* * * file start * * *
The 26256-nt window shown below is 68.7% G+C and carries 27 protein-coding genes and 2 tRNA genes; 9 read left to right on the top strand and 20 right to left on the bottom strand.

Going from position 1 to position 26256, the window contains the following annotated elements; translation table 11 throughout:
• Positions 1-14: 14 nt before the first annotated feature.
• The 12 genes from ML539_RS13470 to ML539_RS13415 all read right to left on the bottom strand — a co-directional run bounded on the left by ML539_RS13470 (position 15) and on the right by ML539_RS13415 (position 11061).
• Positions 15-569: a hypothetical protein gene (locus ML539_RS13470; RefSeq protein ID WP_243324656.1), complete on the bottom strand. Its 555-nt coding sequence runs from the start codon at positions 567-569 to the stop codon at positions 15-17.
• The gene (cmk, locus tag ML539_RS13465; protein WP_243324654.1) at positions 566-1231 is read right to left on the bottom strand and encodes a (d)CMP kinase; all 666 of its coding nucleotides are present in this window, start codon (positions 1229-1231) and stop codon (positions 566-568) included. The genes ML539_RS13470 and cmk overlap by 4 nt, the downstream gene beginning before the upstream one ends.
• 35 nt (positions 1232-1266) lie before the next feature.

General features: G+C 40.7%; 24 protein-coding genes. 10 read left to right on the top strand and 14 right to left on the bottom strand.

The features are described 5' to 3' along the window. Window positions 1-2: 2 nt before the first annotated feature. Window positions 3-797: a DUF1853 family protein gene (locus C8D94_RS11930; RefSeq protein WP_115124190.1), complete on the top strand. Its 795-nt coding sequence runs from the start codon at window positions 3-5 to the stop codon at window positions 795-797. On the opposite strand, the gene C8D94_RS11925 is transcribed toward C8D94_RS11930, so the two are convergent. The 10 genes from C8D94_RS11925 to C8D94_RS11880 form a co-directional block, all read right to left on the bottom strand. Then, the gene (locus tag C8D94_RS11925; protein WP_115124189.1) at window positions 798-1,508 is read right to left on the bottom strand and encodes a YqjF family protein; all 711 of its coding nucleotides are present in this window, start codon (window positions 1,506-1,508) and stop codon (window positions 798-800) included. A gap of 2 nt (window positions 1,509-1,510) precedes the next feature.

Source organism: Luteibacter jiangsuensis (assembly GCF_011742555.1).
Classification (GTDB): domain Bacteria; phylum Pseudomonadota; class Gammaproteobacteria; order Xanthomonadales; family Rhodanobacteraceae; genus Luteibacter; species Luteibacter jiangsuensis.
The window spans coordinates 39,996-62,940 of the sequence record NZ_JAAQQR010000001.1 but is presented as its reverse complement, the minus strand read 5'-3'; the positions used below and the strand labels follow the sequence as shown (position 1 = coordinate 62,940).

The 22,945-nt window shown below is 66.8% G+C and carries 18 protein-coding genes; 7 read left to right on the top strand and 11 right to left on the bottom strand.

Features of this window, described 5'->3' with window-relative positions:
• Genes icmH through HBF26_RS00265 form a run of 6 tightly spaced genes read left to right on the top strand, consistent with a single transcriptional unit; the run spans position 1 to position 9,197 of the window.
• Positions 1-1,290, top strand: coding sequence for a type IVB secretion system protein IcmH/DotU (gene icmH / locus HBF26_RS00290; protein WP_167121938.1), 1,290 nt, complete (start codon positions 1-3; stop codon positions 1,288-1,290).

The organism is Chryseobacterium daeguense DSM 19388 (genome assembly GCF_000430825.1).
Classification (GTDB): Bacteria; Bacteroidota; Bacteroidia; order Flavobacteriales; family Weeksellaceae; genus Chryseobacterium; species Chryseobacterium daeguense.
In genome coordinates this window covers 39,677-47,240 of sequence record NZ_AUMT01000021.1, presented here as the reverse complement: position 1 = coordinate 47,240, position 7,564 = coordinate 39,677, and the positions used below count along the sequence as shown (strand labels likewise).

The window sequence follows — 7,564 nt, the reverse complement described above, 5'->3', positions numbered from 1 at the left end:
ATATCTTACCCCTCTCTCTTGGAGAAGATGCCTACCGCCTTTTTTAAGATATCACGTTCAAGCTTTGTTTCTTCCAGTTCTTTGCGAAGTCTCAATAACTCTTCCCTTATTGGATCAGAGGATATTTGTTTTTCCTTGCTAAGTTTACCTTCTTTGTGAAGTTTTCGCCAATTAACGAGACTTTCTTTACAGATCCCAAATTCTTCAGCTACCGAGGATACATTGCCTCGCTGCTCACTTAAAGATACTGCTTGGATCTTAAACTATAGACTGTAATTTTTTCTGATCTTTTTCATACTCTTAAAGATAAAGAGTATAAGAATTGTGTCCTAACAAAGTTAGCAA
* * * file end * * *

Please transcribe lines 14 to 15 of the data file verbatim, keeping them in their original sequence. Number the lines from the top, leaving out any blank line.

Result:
Features of this window, described 5'->3' with window-relative positions:
• Genes icmH through HBF26_RS00265 form a run of 6 tightly spaced genes read left to right on the top strand, consistent with a single transcriptional unit; the run spans position 1 to position 9,197 of the window.